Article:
Abstract in Portuguese:

ABSTRACT.- Araujo J.A.S., Riet-Correa F., Medeiros R.M.T., Soares M.P., Oliveira D.M. & Carvalho F.K.L. 2008. [Experimental poisoning by Ipomoea asarifolia (Convolvulaceae) in goats and sheep.] Intoxicação experimental por Ipomoea asarifolia (Convolvulaceae) em caprinos e ovinos. Pesquisa Veterinária Brasileira 28(10):488-494. Hospital Veterinário, CSTR, Campus de Patos, Universidade Federal de Campina Grande, Patos, PB 58700-000, Brazil. E-mail: franklin.riet@pq.cnpq.br Ipomoea asarifolia causes a tremogenic syndrome in sheep, goats, cattle and buffaloes. The objectives of the experiments were (1) to determine the toxicity to goats of fresh I. asarifolia collected during the raining and the dry season, and the toxicity of the dried plant, and (2) to determine the toxicity of the plant to sheep, and if the active principle is eliminated through the milk. In the first experiment the plant collected in the dry season and in the raining season was fed to 16 goats. The plant collected during the dry season caused clinical signs at the daily doses of 5g and 10g/kg body weight. The plant collected during the raining season was toxic at daily doses of 20g and 30g/kg, indicating that the plant is more toxic during the dry season. The plant collected in the dry season and dried was fed to 9 goats at doses of 1.7g, 2.0g, 3.4g, and 5.1g per kg. Daily doses of 3.0g, 4.0g and 5.1g/kg caused clinical signs, showing that the plant maintains its toxicity after being dried. In the second experiment the fresh plant collected in the dry and in the raining season was fed to 10 sheep. The plant collected in the dry season was toxic at the dose of 5g/kg, and the plant collected in the raining season was toxic at the doses of 10g and 20g/kg. The experimental results suggest that sheep are more susceptible to the poisoning than goats. As some farmers mentioned that suckling non-grazing lambs are poisoned by milk ingestion, I. asarifolia was fed at daily doses of 2.5g, 5.0g and 10g/kg for variable periods to 5 sheep from the day of parturition (2 sheep), after the last day of pregnancy (1 sheep) and 60 days before parturition (2 sheep). The sheep but not the lambs showed clinical signs of intoxication suggesting that the active principle is not eliminated through the milk at doses toxic for the lambs. In one euthanized sheep no gross or histologic lesions were detected. The main ultra-structural findings were found in Purkinje cell dendrites and included swelling, decrease or absence of dendritic spines, decrease or absence of neurotubules and neurofilaments and vacuolation of the dendroplasm. Swelling of the smooth endoplasmic reticulum and granular eletrondense inclusions in dendroplasm was observed. Swelling of astrocyte foot processes was conspicuous. It is suggested that these alterations are a result of continuous tremors induced by the plant with liberation of glutamate causing excitotoxicity, which probably constitutes a neuronal mechanism of defense.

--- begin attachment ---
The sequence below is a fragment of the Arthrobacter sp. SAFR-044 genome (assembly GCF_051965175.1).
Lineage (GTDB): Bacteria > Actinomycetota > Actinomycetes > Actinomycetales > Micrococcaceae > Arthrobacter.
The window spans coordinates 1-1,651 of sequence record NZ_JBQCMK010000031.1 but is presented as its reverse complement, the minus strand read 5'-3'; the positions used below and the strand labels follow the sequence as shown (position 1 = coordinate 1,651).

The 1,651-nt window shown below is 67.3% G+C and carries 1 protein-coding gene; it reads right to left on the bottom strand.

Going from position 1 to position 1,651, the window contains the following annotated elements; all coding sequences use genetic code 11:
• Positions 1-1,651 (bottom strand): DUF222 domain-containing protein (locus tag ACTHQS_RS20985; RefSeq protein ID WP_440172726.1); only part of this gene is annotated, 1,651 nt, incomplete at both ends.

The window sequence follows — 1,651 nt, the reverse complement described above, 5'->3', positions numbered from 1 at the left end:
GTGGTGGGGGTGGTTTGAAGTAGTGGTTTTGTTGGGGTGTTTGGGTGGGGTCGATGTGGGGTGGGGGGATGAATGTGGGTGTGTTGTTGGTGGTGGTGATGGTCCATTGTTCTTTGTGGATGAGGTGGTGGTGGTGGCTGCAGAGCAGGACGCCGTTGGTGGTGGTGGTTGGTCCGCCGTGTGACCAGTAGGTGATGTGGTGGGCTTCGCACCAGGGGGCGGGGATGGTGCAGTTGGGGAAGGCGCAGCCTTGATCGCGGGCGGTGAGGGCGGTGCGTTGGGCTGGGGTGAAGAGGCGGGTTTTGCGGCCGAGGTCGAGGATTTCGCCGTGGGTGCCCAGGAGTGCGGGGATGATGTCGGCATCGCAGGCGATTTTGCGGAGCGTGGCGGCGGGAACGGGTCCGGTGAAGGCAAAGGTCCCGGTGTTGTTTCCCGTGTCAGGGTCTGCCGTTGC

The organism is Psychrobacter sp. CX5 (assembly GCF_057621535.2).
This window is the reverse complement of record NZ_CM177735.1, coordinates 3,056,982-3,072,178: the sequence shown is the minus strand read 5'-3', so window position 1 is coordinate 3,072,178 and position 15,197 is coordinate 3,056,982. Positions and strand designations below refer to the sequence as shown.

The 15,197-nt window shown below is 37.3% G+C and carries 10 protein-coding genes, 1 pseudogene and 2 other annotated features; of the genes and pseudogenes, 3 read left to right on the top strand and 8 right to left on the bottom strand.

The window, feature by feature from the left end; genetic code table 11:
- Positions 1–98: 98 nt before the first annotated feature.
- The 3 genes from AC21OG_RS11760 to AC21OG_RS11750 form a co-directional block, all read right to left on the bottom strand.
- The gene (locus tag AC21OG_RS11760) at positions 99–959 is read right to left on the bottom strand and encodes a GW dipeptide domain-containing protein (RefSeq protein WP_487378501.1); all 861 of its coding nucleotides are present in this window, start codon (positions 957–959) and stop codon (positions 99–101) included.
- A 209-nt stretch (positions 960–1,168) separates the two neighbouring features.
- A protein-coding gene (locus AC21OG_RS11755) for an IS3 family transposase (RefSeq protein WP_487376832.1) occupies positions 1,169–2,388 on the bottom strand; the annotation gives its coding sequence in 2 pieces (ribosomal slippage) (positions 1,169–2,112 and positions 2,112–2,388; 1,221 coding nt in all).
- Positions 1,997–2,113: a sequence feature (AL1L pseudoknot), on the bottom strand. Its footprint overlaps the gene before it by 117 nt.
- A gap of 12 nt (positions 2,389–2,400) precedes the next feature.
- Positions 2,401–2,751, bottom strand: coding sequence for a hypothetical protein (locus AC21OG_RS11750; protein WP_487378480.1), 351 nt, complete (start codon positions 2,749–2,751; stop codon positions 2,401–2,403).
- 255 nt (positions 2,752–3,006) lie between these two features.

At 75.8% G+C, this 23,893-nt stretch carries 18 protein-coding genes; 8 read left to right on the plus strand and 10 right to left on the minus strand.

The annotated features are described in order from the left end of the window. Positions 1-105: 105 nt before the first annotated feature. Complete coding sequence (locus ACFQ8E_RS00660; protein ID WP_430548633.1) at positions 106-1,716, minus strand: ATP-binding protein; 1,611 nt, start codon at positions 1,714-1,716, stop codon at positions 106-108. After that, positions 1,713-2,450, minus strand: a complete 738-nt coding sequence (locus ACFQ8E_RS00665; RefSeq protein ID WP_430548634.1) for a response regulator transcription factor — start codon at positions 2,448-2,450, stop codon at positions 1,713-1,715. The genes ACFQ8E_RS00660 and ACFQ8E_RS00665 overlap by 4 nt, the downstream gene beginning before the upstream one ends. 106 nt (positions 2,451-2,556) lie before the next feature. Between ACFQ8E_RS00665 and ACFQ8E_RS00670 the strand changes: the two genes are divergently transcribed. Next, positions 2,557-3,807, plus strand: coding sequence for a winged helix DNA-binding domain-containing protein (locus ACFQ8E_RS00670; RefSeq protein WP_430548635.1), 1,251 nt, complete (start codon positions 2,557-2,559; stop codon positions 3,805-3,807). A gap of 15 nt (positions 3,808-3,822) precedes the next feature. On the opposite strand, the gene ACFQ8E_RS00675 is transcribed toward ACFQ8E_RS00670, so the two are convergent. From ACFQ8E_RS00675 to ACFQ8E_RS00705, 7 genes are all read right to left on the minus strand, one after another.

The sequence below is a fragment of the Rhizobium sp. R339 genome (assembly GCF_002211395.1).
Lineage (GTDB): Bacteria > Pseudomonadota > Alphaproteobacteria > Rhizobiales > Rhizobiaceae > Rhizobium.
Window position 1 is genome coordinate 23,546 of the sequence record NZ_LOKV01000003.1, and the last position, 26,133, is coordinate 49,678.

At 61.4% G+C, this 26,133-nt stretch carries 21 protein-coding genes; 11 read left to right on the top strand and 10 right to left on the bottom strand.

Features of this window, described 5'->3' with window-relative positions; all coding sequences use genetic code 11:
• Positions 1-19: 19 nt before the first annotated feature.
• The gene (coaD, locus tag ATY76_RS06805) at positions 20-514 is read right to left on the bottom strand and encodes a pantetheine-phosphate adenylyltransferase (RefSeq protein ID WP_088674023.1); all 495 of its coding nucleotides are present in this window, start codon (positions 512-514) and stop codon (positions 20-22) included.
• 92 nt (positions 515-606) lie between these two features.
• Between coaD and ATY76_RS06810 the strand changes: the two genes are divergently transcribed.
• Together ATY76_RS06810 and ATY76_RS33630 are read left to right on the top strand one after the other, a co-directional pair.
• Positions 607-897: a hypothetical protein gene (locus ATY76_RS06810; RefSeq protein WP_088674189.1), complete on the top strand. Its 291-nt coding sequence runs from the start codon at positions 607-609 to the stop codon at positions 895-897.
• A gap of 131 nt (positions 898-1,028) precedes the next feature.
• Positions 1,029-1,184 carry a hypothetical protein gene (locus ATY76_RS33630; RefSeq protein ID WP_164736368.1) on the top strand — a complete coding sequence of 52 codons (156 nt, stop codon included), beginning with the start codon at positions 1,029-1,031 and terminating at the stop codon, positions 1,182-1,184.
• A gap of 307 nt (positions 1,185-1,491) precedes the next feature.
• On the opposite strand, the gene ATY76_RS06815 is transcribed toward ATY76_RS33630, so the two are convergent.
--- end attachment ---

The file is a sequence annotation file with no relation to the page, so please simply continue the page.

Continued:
#6 - Ectima contagioso em ovinos e caprinos no semi-árido da Paraíba, p.135-139

Abstract in English: